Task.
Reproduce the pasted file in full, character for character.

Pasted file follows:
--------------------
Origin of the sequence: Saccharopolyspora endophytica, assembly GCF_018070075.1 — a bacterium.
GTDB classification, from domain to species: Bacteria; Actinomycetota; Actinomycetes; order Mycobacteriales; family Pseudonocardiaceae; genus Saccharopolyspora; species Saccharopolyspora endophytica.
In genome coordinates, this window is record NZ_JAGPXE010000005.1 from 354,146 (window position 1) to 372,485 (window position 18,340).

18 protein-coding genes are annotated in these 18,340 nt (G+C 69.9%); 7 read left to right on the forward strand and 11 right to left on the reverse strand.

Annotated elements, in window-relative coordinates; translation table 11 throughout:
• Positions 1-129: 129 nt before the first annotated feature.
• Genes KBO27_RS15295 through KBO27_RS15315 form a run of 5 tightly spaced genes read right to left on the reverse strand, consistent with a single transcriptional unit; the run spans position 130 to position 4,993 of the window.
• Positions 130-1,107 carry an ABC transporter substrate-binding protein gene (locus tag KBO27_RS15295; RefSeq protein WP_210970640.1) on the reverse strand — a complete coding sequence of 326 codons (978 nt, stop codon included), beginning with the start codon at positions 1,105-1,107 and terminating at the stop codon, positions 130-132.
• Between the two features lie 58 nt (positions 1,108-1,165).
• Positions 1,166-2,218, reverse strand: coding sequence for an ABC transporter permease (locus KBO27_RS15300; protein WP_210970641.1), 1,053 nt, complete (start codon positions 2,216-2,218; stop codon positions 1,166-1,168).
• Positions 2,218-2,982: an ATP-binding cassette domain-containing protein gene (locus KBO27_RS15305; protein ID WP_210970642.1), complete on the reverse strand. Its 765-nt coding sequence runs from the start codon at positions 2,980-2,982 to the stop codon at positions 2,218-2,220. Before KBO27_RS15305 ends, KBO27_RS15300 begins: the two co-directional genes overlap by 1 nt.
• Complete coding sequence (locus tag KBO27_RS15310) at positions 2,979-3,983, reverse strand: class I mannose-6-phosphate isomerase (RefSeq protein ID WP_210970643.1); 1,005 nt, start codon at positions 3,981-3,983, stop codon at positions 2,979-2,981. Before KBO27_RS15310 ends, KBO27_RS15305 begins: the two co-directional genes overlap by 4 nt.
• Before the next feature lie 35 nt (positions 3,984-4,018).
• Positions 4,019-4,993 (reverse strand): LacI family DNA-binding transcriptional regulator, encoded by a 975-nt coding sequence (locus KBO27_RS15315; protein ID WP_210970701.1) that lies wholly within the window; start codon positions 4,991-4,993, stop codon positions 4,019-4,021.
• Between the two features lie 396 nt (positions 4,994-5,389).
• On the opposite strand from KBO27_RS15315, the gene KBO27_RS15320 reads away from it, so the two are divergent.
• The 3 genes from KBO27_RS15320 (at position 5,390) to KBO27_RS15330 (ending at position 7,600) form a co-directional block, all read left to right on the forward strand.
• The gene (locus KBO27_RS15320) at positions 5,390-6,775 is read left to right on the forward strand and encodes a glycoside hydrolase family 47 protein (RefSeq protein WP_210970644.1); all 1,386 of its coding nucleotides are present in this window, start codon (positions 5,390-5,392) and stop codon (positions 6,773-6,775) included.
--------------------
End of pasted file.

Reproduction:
Origin of the sequence: Saccharopolyspora endophytica, assembly GCF_018070075.1 — a bacterium.
GTDB classification, from domain to species: Bacteria; Actinomycetota; Actinomycetes; order Mycobacteriales; family Pseudonocardiaceae; genus Saccharopolyspora; species Saccharopolyspora endophytica.
In genome coordinates, this window is record NZ_JAGPXE010000005.1 from 354,146 (window position 1) to 372,485 (window position 18,340).

18 protein-coding genes are annotated in these 18,340 nt (G+C 69.9%); 7 read left to right on the forward strand and 11 right to left on the reverse strand.

Annotated elements, in window-relative coordinates; translation table 11 throughout:
• Positions 1-129: 129 nt before the first annotated feature.
• Genes KBO27_RS15295 through KBO27_RS15315 form a run of 5 tightly spaced genes read right to left on the reverse strand, consistent with a single transcriptional unit; the run spans position 130 to position 4,993 of the window.
• Positions 130-1,107 carry an ABC transporter substrate-binding protein gene (locus tag KBO27_RS15295; RefSeq protein WP_210970640.1) on the reverse strand — a complete coding sequence of 326 codons (978 nt, stop codon included), beginning with the start codon at positions 1,105-1,107 and terminating at the stop codon, positions 130-132.
• Between the two features lie 58 nt (positions 1,108-1,165).
• Positions 1,166-2,218, reverse strand: coding sequence for an ABC transporter permease (locus KBO27_RS15300; protein WP_210970641.1), 1,053 nt, complete (start codon positions 2,216-2,218; stop codon positions 1,166-1,168).
• Positions 2,218-2,982: an ATP-binding cassette domain-containing protein gene (locus KBO27_RS15305; protein ID WP_210970642.1), complete on the reverse strand. Its 765-nt coding sequence runs from the start codon at positions 2,980-2,982 to the stop codon at positions 2,218-2,220. Before KBO27_RS15305 ends, KBO27_RS15300 begins: the two co-directional genes overlap by 1 nt.
• Complete coding sequence (locus tag KBO27_RS15310) at positions 2,979-3,983, reverse strand: class I mannose-6-phosphate isomerase (RefSeq protein ID WP_210970643.1); 1,005 nt, start codon at positions 3,981-3,983, stop codon at positions 2,979-2,981. Before KBO27_RS15310 ends, KBO27_RS15305 begins: the two co-directional genes overlap by 4 nt.
• Before the next feature lie 35 nt (positions 3,984-4,018).
• Positions 4,019-4,993 (reverse strand): LacI family DNA-binding transcriptional regulator, encoded by a 975-nt coding sequence (locus KBO27_RS15315; protein ID WP_210970701.1) that lies wholly within the window; start codon positions 4,991-4,993, stop codon positions 4,019-4,021.
• Between the two features lie 396 nt (positions 4,994-5,389).
• On the opposite strand from KBO27_RS15315, the gene KBO27_RS15320 reads away from it, so the two are divergent.
• The 3 genes from KBO27_RS15320 (at position 5,390) to KBO27_RS15330 (ending at position 7,600) form a co-directional block, all read left to right on the forward strand.
• The gene (locus KBO27_RS15320) at positions 5,390-6,775 is read left to right on the forward strand and encodes a glycoside hydrolase family 47 protein (RefSeq protein WP_210970644.1); all 1,386 of its coding nucleotides are present in this window, start codon (positions 5,390-5,392) and stop codon (positions 6,773-6,775) included.